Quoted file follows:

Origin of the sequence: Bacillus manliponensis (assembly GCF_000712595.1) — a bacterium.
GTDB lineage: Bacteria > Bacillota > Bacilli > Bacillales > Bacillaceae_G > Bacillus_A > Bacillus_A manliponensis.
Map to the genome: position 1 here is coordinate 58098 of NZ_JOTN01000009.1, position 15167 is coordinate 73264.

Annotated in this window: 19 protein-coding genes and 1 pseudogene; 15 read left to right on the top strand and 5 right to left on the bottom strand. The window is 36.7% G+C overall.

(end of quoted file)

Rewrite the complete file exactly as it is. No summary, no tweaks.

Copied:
Origin of the sequence: Bacillus manliponensis (assembly GCF_000712595.1) — a bacterium.
GTDB lineage: Bacteria > Bacillota > Bacilli > Bacillales > Bacillaceae_G > Bacillus_A > Bacillus_A manliponensis.
Map to the genome: position 1 here is coordinate 58098 of NZ_JOTN01000009.1, position 15167 is coordinate 73264.

Annotated in this window: 19 protein-coding genes and 1 pseudogene; 15 read left to right on the top strand and 5 right to left on the bottom strand. The window is 36.7% G+C overall.